Weighted pull-ups are a great way to show full-body strength, coordination, and upper-body stability. Therefore, you will often see pull-ups in training routines that are designed to be comprehensive. If you want to get stronger and bigger, you can do so by adding weight to your movements. This will make the movements more intense, and you will see more gains in strength and size.
The weighted pull-up is mostly defined by the fact that your grip is overhand, and also by the added weight. We will assume that you have access to a weight belt, dumbbell, weighted vest, or some other external load. With that said, here’s a breakdown of the technique.
Step 1 — Get Your Grip
How you place your hands will determine how much help your muscles will have during each repetition. To begin, walk up to the bar and raise your arms above your head in a comfortable position. This should be a comfortable starting grip width.
The coach suggests that different grips can be used to help with training progress and goals.
Step 2 — Set and Hang
A stable surface will help you grab the bar at your chosen grip width. You should grip the bar so that there is enough space for your body to hang freely. Tense your grip on the bar and brace your glutes and core for stability.
The coach advises against jumping into position while performing weighted pull-ups, as the weight belt and attached plates may sway and cause you to lose your grip or stability.
Step 3 — Pull With Purpose
When your body is tense and your lats are in a good position, they can do most of the work with some help from the biceps. While contracting your lats, pull with your arms until you reach the end of the range of motion.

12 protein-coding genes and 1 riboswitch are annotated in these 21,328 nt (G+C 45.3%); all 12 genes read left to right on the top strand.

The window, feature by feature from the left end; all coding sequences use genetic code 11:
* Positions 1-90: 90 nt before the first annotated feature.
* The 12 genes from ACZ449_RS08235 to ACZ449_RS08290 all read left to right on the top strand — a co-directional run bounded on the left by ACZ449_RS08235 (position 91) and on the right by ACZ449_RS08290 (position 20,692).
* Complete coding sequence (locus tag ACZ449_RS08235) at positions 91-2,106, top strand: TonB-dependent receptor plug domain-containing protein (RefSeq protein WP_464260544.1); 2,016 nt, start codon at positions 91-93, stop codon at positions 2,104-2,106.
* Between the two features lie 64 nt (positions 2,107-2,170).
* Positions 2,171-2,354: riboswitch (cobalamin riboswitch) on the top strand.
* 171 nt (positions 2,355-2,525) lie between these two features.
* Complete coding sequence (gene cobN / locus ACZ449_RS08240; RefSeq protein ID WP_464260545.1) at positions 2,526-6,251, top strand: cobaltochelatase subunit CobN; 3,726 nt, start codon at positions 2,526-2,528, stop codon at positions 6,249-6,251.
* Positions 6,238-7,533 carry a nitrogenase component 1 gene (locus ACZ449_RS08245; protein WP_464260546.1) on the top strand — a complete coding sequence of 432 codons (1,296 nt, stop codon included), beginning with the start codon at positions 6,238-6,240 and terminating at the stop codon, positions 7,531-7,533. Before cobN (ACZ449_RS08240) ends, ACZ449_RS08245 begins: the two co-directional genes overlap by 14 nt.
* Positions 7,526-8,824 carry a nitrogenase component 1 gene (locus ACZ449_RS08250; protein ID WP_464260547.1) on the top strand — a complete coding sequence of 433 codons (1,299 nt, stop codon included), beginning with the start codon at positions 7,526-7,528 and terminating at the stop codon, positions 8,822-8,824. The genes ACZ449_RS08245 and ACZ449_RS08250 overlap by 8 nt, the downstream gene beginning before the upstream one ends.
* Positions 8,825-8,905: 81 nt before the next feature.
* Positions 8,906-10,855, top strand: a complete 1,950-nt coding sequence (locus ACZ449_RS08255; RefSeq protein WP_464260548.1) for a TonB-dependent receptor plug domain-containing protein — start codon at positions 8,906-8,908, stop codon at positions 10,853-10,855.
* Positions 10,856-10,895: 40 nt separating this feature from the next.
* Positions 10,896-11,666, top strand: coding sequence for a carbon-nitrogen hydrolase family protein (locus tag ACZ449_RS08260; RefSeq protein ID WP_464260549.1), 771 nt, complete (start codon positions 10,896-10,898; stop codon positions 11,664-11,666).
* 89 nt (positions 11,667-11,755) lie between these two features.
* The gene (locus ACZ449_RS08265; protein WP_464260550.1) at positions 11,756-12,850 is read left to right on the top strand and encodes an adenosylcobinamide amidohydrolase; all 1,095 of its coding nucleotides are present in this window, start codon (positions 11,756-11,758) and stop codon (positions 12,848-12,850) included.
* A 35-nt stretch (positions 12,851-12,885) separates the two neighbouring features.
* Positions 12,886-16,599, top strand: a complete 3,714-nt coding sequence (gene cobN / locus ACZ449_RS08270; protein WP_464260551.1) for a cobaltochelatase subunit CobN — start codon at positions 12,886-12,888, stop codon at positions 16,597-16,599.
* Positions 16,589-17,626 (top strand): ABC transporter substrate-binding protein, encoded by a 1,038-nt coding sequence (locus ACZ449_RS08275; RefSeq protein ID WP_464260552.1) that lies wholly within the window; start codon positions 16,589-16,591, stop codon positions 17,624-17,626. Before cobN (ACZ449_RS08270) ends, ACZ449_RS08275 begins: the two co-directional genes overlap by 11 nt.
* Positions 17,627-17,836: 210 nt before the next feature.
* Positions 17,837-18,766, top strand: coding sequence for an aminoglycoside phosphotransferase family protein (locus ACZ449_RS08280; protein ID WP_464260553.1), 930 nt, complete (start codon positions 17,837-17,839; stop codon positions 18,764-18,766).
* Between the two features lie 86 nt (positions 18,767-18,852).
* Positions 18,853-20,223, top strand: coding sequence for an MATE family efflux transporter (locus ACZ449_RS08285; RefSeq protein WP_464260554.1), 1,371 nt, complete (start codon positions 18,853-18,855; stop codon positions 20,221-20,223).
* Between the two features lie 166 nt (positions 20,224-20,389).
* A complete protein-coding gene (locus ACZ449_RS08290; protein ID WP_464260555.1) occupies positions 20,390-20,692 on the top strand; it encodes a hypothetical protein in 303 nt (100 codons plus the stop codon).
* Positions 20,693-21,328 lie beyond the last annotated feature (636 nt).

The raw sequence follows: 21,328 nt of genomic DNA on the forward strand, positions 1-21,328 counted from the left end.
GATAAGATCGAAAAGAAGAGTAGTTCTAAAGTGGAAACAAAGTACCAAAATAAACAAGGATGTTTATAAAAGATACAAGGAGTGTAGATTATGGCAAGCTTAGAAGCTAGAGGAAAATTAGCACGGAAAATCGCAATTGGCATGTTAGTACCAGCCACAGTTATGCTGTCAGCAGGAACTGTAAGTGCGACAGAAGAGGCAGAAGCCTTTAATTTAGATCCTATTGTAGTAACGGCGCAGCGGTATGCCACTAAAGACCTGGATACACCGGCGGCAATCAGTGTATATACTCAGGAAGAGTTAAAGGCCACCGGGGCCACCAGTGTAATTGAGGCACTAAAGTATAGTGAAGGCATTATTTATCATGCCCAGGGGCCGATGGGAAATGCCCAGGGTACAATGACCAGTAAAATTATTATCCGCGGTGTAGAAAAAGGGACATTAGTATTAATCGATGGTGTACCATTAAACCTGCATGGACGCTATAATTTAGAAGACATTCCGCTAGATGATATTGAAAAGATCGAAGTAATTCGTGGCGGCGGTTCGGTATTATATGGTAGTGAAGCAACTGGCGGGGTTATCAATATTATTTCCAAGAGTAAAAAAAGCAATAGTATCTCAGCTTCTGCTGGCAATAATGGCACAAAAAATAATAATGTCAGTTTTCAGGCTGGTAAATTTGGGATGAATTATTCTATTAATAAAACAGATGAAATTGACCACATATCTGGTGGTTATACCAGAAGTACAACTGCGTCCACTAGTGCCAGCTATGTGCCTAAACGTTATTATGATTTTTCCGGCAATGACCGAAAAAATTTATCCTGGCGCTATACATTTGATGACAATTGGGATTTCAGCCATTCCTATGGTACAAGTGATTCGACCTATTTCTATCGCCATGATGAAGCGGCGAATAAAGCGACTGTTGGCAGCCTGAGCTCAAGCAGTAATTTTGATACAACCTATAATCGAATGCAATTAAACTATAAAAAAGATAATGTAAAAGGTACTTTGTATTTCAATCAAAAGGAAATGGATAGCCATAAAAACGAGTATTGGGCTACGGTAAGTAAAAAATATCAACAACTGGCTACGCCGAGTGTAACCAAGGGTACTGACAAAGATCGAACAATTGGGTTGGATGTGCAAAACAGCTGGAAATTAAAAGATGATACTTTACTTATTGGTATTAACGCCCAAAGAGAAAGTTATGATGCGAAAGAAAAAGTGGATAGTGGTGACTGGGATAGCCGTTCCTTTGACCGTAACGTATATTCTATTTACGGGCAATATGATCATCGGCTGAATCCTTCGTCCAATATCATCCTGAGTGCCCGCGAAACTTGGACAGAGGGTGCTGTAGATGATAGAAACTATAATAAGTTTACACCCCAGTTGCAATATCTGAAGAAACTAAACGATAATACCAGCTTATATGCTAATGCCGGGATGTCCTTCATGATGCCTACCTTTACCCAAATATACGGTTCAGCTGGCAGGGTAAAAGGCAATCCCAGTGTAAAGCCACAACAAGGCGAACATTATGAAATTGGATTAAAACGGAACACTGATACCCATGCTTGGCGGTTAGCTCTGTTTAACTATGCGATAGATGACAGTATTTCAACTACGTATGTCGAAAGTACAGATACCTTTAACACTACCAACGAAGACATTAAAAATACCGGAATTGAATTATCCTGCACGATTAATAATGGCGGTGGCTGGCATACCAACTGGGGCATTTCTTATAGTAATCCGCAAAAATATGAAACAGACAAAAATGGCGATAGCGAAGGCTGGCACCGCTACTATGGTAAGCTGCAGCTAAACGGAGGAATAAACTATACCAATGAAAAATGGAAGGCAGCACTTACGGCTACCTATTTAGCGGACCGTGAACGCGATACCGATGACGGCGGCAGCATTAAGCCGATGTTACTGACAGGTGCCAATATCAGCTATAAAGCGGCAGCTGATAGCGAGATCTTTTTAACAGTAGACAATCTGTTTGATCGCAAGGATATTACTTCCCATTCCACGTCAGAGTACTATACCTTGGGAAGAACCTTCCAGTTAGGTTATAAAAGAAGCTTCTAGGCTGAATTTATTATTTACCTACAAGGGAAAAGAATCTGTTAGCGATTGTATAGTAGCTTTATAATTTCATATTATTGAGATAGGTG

The coach’s tip is that you should lower the bar until it is level with your chin.
Step 4 — Lower Under Control
A proper technique during each repetition is crucial for maintaining control of your descent. While lowering yourself back to the starting position, keep the tension locked in. The risk of swaying your body or the attached weight makes it difficult to produce the force necessary for the next repetition.
Eccentric pull-ups are a great way to increase the difficulty of your workout while still using your body weight.
Benefits of the Weighted Pull-Up
Weighted pull-ups act as an expression of full-body functionality. performing weighted pull-ups can help you develop proprioception, which is awareness of your body in space. This can help you grow the muscles involved, as well as improve your overall strength.
Expression of Function
Successfully completing weighted pull-ups requires being physically fit in many ways. In order to perform a weighted pull-up, one must have strong and stable shoulders, the ability to generate full body tension and a strong shoulder girdle.
When these boxes are checked, you can be sure that there will be a lot of carryovers to exercises that are done regularly and to tools that will be useful.
Injury Risk Management
The pull-up position with added weight lets you know of any large differences in strength or ability to move at the shoulder. If left unchecked, discrepancies could predispose you to injury.